The benefits of staying active and mobile are multi-fold. And your elderly relative doesn’t even have to leave the comfort of their own chair. Age Space Norwich catches up with Ryan Hughes of Active Norfolk to find out more
It helps your memory; makes you feel happier, and keeps your muscles and bones strong. So helping your elderly relative to stay as active and mobile as they can is a no brainer, isn’t it? Not only that, it helps manage their weight; is social and enjoyable; can help to reduce the pain caused by arthritis; and can help control their blood pressure.
And it doesn’t even have to involve them leaving the comfort of their own home. Ryan Hughes is the Physical Activity Project Officer for the new Mobile Me programme run by Active Norfolk, which focuses on the over 65s and is designed to address barriers to participation within this age group. He says: ‘In terms of exercise in the home, we like to emphasise that every little bit of activity an older person can do will have a positive effect, no matter how light. The majority of people can do some kind of activity and the level of this will be dependent on the individual.’ Although he does makes the point: ‘In terms of specific exercises it is also important to remain safe whilst doing this.’
As well as the Mobile Me programme, Active Norfolk is able to offer advice on seated exercises people can do in the home, and can support people in accessing instructors or training for seated exercise, if they wish.
Here are some mobility exercises you can do in your chair (please ensure that the chair you use is sturdy and stable; plus wear comfortable clothes and supportive footwear):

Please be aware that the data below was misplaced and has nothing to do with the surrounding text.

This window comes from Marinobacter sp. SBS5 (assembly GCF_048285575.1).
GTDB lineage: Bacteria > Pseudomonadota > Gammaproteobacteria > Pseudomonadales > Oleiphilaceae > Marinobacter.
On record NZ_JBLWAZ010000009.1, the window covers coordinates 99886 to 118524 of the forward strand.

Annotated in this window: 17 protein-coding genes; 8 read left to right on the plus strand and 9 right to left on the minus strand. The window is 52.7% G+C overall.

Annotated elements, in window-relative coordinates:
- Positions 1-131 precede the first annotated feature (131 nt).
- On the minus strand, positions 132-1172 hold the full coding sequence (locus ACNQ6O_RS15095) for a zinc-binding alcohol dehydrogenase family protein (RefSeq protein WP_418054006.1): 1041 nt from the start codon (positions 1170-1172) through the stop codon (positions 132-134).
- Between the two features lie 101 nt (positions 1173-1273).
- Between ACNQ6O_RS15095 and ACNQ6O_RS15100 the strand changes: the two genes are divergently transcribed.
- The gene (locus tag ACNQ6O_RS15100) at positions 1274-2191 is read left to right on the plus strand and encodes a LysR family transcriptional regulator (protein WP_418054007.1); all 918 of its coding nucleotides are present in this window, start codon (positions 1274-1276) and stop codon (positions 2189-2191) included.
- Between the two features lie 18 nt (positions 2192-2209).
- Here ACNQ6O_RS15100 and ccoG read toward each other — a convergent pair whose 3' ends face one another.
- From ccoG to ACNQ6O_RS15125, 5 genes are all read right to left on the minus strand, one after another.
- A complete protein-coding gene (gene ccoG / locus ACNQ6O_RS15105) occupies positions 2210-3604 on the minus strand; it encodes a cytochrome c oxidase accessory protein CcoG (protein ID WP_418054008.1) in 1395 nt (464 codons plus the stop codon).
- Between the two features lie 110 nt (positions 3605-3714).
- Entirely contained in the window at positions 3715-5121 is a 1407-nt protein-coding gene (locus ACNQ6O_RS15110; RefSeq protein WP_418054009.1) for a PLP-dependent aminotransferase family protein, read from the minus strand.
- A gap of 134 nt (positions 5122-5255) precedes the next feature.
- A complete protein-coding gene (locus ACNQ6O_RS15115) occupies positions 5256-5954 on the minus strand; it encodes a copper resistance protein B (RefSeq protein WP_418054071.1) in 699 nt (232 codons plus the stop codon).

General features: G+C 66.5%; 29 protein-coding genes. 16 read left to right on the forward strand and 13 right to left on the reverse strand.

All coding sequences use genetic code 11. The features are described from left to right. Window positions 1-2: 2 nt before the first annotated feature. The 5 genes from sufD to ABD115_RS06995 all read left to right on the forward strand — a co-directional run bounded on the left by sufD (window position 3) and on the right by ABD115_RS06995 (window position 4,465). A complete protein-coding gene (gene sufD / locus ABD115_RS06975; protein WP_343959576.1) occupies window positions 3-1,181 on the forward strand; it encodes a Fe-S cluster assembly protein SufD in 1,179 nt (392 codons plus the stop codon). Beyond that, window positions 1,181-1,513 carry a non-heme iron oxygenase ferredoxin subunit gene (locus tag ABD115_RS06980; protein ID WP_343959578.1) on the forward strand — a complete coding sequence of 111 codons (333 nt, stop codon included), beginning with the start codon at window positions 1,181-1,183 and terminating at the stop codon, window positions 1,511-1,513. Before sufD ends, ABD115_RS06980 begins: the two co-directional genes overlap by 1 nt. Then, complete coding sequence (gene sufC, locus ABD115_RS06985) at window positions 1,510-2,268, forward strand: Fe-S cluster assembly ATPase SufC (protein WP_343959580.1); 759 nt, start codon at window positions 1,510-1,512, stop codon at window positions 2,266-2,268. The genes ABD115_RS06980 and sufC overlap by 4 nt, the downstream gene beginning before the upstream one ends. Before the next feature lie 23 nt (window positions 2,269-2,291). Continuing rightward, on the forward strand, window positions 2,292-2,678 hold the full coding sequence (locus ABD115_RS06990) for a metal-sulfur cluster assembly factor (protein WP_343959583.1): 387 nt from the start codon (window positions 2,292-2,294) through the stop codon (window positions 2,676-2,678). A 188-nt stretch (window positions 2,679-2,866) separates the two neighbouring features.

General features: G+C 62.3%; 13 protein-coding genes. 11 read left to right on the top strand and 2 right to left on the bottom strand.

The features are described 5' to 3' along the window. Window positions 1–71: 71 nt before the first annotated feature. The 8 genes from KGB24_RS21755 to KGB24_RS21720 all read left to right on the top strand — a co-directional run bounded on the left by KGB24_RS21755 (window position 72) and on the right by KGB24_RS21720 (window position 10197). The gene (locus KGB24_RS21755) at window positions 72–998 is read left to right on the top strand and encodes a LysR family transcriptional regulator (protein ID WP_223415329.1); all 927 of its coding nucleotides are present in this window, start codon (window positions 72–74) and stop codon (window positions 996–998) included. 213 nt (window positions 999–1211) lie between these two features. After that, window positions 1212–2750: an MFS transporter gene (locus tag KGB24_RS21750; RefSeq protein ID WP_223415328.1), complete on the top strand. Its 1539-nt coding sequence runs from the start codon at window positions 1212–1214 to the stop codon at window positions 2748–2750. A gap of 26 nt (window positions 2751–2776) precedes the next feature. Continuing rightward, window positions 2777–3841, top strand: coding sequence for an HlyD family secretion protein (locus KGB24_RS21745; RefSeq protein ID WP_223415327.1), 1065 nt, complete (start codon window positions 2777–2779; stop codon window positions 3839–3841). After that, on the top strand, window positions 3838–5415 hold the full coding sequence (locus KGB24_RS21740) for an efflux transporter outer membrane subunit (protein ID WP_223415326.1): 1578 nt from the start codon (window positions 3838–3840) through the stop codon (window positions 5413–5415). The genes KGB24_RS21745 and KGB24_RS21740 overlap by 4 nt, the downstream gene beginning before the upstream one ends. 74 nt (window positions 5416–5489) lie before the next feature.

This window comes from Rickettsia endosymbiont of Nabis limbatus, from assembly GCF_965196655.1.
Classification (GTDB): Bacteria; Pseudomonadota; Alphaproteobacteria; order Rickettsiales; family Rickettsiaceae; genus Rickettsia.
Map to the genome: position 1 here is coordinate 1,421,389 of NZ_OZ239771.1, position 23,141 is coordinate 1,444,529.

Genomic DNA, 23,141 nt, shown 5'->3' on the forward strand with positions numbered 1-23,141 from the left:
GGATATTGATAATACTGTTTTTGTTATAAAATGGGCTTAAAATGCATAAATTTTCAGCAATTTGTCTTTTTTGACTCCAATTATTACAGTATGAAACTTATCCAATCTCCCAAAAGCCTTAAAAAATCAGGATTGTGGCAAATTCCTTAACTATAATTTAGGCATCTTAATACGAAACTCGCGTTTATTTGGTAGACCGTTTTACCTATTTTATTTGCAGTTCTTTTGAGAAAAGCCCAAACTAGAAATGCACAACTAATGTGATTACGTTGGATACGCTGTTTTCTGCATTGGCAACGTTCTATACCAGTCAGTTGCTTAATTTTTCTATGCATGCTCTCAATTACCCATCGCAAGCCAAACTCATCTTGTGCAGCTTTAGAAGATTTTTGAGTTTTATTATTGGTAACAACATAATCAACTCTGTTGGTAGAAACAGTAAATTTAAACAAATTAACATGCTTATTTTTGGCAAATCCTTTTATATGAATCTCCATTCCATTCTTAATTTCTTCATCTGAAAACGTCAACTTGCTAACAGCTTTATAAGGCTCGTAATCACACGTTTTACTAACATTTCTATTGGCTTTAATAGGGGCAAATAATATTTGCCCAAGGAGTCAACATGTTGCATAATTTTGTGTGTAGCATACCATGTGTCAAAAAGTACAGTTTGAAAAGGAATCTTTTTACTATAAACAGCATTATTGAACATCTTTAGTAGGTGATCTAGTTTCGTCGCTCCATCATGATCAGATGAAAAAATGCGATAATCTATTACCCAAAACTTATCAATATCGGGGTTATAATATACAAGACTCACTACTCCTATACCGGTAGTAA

- Ankle Rolls – draw a circle with your big toe in the air in both directions.
- Seated marching, start gentle and build up the pace. Swing your arms too if you find this easy.
- Stretch out your chest muscles gently by squeezing your shoulder blades together then relax. Repeat five to six times, morning and night.
More about Mobile Me: October 2014 saw the launch of Active Norfolk’s bowls pilot programme, which introduced weekly short mat bowls sessions to the communal areas of six sheltered housing schemes managed by Circle Housing. The pilot was a huge success, and the legacy left behind is clear to see, with a number of residents continuing to play bowls on a weekly basis over a year on.
Due to the success of the bowls pilot, it has now evolved into Active Norfolk’s Mobile Me project, which is funded by Sport England’s Get Healthy Get Active initiative, with match funding also received from Norfolk County Council’s Public Health and NHS Norwich CCG. The programme delivers adapted activities such as Short Mat Bowls, New Age Kurling and Boccia within sheltered housing sites and residential care settings over a 10 week period, with an aim to normalise physical activity as part of the culture for older people living in sheltered accommodation and residential care settings.